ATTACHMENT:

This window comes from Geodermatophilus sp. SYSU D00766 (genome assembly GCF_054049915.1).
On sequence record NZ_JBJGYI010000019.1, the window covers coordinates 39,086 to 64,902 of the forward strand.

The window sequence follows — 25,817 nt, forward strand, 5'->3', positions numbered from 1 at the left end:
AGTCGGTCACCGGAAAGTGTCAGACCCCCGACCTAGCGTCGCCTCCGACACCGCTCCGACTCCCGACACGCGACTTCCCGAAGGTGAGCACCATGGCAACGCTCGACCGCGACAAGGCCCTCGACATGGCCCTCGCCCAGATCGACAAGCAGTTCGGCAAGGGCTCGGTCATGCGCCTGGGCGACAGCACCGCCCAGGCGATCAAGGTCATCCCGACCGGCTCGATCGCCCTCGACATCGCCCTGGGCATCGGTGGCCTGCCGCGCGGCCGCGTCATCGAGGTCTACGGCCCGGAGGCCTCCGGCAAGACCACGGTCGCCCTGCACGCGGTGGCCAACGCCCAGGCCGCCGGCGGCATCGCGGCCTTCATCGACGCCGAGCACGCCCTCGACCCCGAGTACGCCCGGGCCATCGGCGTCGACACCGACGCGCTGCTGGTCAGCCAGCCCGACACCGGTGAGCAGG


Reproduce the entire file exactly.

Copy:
This window comes from Geodermatophilus sp. SYSU D00766 (genome assembly GCF_054049915.1).
On sequence record NZ_JBJGYI010000019.1, the window covers coordinates 39,086 to 64,902 of the forward strand.

The window sequence follows — 25,817 nt, forward strand, 5'->3', positions numbered from 1 at the left end:
AGTCGGTCACCGGAAAGTGTCAGACCCCCGACCTAGCGTCGCCTCCGACACCGCTCCGACTCCCGACACGCGACTTCCCGAAGGTGAGCACCATGGCAACGCTCGACCGCGACAAGGCCCTCGACATGGCCCTCGCCCAGATCGACAAGCAGTTCGGCAAGGGCTCGGTCATGCGCCTGGGCGACAGCACCGCCCAGGCGATCAAGGTCATCCCGACCGGCTCGATCGCCCTCGACATCGCCCTGGGCATCGGTGGCCTGCCGCGCGGCCGCGTCATCGAGGTCTACGGCCCGGAGGCCTCCGGCAAGACCACGGTCGCCCTGCACGCGGTGGCCAACGCCCAGGCCGCCGGCGGCATCGCGGCCTTCATCGACGCCGAGCACGCCCTCGACCCCGAGTACGCCCGGGCCATCGGCGTCGACACCGACGCGCTGCTGGTCAGCCAGCCCGACACCGGTGAGCAGG